Urban Life Painting by John Tordofoff.
John Tordoff

It was my father who taught me how to draw, though as a sheet metal worker in a Bedford aircraft factory, he was an unlikely mentor for a would be artist. Nevertheless, from somewhere he’d picked up the basic principles of perspective and how to render a three dimensional object in two dimensional terms. So, from the very beginning, though I did have the basic skills, it was an ability that lay dormant, a kind of sleeping beauty, awaiting the kiss of life.

It was briefly awakened in 1953, when in the art class at my secondary school I produced a painting of the Coronation. Placed on prominent display for the end of term show, my father asked Mr King, the art master if I might be good enough for Art School? Mr King didn’t think so, at which point the budding artist in me turned over and slept again for the next forty years.

 

Or did it? The creative impulse, however small and undernourished will find a way to express itself and so it did with me. Not in Art however, but in Drama. I became an actor. The next forty odd years, from the age of eighteen to sixty, were spent working in the Theatre, Films and Television. A fuller account of what I did in these areas can be found in my entry on Wikipedia. A ten minute video of clips of film and TV appearances from 1969 to 1991 can be found  on the Videos and Sketchbooks page.


Because there were periods when I experienced some success in all these fields, painting took a back seat. My interest in the visual arts was kept alive by visits to London galleries and exhibitions. Those times when I picked up a pencil and drew were brief, mostly in those periods when the acting jobs were thin on the ground.
The painter, whose star I followed throughout these years was David Hockney. Almost my contemporary in age, and from a similar background to my own, we had much in common.


I was in my fifties, with my services as an actor less in demand, that the question arose of what to do with my surplus energy? More and more what seemed to keep depression at bay and give me a sense of fulfilment was painting. Rather late in the day I found myself in Art School; or rather art classes at London’s City Lit.
In 2004 my partner and I bought a small property in Umbria and it was here that I started to apply myself fully to my painting.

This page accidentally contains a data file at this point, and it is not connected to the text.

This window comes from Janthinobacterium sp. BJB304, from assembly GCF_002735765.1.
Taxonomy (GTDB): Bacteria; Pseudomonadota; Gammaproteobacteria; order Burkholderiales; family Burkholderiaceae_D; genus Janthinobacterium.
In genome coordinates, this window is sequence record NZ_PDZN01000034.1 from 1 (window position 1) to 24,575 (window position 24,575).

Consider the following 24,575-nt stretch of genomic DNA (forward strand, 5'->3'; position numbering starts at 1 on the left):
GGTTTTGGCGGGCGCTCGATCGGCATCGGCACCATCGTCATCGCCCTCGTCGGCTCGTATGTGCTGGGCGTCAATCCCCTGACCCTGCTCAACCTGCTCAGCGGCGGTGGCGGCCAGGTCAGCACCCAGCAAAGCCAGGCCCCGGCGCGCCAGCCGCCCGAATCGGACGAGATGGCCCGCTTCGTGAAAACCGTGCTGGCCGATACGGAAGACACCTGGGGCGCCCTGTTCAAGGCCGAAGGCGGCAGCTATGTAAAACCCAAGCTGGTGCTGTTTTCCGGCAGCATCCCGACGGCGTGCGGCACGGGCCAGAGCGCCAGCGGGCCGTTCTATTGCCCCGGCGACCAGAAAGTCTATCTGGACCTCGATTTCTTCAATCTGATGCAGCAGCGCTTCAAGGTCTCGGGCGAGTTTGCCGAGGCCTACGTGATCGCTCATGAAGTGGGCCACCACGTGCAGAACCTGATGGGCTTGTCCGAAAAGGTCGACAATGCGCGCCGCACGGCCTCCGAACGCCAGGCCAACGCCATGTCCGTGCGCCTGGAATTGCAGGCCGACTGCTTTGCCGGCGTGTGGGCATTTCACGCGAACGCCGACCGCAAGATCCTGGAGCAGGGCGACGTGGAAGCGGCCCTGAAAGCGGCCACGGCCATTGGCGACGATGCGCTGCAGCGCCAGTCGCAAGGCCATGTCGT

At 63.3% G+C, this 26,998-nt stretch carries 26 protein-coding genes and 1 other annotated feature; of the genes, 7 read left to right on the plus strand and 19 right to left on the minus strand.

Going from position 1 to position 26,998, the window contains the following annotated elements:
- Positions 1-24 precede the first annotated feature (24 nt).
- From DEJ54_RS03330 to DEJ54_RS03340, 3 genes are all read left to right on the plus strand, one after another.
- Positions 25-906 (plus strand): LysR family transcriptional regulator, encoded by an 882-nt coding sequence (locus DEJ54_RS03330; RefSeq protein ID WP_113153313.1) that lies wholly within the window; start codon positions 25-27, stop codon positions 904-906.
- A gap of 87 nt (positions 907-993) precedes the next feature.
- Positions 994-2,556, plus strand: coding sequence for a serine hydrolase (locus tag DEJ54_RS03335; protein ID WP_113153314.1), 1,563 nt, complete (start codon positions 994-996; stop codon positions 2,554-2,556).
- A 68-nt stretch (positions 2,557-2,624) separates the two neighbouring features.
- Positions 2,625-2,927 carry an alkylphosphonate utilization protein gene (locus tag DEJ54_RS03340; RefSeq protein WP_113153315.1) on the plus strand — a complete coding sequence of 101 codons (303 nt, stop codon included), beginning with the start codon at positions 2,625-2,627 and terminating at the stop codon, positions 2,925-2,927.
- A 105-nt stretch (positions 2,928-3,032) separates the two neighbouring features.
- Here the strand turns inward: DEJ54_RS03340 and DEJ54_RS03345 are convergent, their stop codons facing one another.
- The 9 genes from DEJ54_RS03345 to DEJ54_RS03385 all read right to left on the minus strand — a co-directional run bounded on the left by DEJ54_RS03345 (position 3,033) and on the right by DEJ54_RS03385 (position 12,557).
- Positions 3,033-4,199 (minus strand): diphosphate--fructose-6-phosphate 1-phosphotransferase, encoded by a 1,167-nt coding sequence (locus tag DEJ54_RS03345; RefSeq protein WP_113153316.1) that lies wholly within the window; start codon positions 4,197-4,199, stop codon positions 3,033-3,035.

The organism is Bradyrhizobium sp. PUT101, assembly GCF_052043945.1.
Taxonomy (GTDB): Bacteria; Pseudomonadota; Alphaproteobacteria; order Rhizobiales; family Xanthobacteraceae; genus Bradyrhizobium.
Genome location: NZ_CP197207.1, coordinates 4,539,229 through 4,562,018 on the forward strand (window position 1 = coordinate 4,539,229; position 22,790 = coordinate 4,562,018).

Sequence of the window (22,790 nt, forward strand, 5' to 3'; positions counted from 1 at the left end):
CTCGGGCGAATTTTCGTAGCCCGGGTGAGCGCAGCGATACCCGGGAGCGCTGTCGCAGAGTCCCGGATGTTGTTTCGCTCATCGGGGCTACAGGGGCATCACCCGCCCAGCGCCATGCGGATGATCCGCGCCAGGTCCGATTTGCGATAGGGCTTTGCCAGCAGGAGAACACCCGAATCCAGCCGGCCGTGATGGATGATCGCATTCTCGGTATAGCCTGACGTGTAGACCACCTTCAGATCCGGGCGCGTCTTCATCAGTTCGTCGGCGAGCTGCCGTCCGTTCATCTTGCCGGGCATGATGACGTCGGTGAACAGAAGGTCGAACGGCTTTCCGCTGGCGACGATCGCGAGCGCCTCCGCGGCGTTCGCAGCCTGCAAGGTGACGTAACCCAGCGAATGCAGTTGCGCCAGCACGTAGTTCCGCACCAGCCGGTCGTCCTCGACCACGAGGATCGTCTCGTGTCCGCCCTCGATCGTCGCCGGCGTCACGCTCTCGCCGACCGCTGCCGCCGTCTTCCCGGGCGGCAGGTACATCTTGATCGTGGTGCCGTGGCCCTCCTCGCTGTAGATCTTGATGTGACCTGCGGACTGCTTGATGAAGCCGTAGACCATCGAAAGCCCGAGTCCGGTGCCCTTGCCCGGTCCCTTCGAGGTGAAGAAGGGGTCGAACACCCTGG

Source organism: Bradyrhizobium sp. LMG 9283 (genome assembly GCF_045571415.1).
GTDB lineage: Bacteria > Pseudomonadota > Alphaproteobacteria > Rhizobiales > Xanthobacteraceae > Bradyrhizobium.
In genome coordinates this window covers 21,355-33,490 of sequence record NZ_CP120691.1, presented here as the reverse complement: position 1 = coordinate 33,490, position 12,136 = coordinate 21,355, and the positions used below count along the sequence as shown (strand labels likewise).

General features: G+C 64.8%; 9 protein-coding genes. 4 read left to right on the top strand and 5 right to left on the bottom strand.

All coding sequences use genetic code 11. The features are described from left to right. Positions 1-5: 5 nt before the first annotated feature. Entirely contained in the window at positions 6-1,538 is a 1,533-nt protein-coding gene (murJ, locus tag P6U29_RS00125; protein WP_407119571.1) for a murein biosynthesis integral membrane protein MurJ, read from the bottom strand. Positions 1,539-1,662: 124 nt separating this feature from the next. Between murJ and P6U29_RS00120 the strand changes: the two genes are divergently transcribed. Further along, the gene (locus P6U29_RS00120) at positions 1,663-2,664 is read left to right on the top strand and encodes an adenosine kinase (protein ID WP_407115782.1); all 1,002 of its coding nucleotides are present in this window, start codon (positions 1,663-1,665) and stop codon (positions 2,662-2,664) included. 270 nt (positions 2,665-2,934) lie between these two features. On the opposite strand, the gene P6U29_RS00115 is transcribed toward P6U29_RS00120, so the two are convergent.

In 2005 I produced a sole exhibition at the Barbican Library in the City. Called Icons, it consisted of eighteen life size portraits of historical personalities in a contemporary style.
Having moved to Cambridge in 2009, today I participate annually in Cambridge Open Studios and the City’s largest painting group, the Cambridge Drawing Society.
More recently I have had work accepted by The Society of Wildlife Artists, The Pastel Society and the Royal Society of Marine Artists for shows at London’s Mall Gallery.


In July 2020 I took part in a ten week course run by the Yorkshire painter Louise Fletcher. As a part of that rich experience I found myself a member of two internet art groups, Find Your Joy and Art Tribe. As with all similar groups we share our paintings and comment on each other’s work. A frequent response to the paintings I posted online was -


‘Hi John, I really love your collages, but could you please say more about your process’.
It was in answer to these repeated requests that I produced my recently published book ‘Working with Collage’. In it I attempt to show the great variety of subjects where collage has something to say.


As an unemployed actor, another area of creativity I was drawn to was gardening. I’m no plantsman, but in the past thirty years, two of my three gardens have been fortunate enough to win major awards. In 1996 my Hackney garden was the outright winner of a BBC Gardener’s World competition to find ‘the best small garden in Britain. More recently, our Cambridge garden came third in a similar competition run by Gardner’s World Magazine. See a YouTube video entitled ‘Gardens of the year 2018 John Tordoff’.


Finally, just to round things off, I can report that the ‘acting bug’ is still alive and kicking. On YouTube can be found several short comic monologues, which in recent years I have written and performed. Their titles are -